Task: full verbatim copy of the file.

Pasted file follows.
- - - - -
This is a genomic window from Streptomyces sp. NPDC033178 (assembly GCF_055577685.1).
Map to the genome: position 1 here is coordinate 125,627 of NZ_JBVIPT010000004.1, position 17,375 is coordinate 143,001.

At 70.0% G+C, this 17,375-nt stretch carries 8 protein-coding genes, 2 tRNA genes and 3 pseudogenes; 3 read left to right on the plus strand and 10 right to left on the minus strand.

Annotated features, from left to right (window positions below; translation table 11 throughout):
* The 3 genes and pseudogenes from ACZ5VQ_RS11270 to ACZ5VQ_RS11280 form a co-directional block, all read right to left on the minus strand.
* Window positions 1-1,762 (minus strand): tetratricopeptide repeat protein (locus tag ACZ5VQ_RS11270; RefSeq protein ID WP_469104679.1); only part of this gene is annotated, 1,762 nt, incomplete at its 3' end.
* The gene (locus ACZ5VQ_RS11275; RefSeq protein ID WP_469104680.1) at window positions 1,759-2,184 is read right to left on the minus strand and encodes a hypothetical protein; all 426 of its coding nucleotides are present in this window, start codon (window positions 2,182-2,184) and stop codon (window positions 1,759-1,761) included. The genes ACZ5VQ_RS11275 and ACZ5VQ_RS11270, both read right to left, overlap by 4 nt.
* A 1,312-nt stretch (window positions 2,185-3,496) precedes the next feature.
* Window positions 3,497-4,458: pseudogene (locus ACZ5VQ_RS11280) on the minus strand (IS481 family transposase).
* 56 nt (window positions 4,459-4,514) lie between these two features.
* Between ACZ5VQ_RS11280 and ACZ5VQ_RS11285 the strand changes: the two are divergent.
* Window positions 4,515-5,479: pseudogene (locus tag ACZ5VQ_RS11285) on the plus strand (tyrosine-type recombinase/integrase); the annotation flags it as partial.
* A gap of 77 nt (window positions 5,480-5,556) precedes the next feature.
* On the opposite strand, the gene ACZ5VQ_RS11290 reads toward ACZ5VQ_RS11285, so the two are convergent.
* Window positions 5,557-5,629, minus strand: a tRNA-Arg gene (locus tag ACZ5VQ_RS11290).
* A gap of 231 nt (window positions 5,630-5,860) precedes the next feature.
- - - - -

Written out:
This is a genomic window from Streptomyces sp. NPDC033178 (assembly GCF_055577685.1).
Map to the genome: position 1 here is coordinate 125,627 of NZ_JBVIPT010000004.1, position 17,375 is coordinate 143,001.

At 70.0% G+C, this 17,375-nt stretch carries 8 protein-coding genes, 2 tRNA genes and 3 pseudogenes; 3 read left to right on the plus strand and 10 right to left on the minus strand.

Annotated features, from left to right (window positions below; translation table 11 throughout):
* The 3 genes and pseudogenes from ACZ5VQ_RS11270 to ACZ5VQ_RS11280 form a co-directional block, all read right to left on the minus strand.
* Window positions 1-1,762 (minus strand): tetratricopeptide repeat protein (locus tag ACZ5VQ_RS11270; RefSeq protein ID WP_469104679.1); only part of this gene is annotated, 1,762 nt, incomplete at its 3' end.
* The gene (locus ACZ5VQ_RS11275; RefSeq protein ID WP_469104680.1) at window positions 1,759-2,184 is read right to left on the minus strand and encodes a hypothetical protein; all 426 of its coding nucleotides are present in this window, start codon (window positions 2,182-2,184) and stop codon (window positions 1,759-1,761) included. The genes ACZ5VQ_RS11275 and ACZ5VQ_RS11270, both read right to left, overlap by 4 nt.
* A 1,312-nt stretch (window positions 2,185-3,496) precedes the next feature.
* Window positions 3,497-4,458: pseudogene (locus ACZ5VQ_RS11280) on the minus strand (IS481 family transposase).
* 56 nt (window positions 4,459-4,514) lie between these two features.
* Between ACZ5VQ_RS11280 and ACZ5VQ_RS11285 the strand changes: the two are divergent.
* Window positions 4,515-5,479: pseudogene (locus tag ACZ5VQ_RS11285) on the plus strand (tyrosine-type recombinase/integrase); the annotation flags it as partial.
* A gap of 77 nt (window positions 5,480-5,556) precedes the next feature.
* On the opposite strand, the gene ACZ5VQ_RS11290 reads toward ACZ5VQ_RS11285, so the two are convergent.
* Window positions 5,557-5,629, minus strand: a tRNA-Arg gene (locus tag ACZ5VQ_RS11290).
* A gap of 231 nt (window positions 5,630-5,860) precedes the next feature.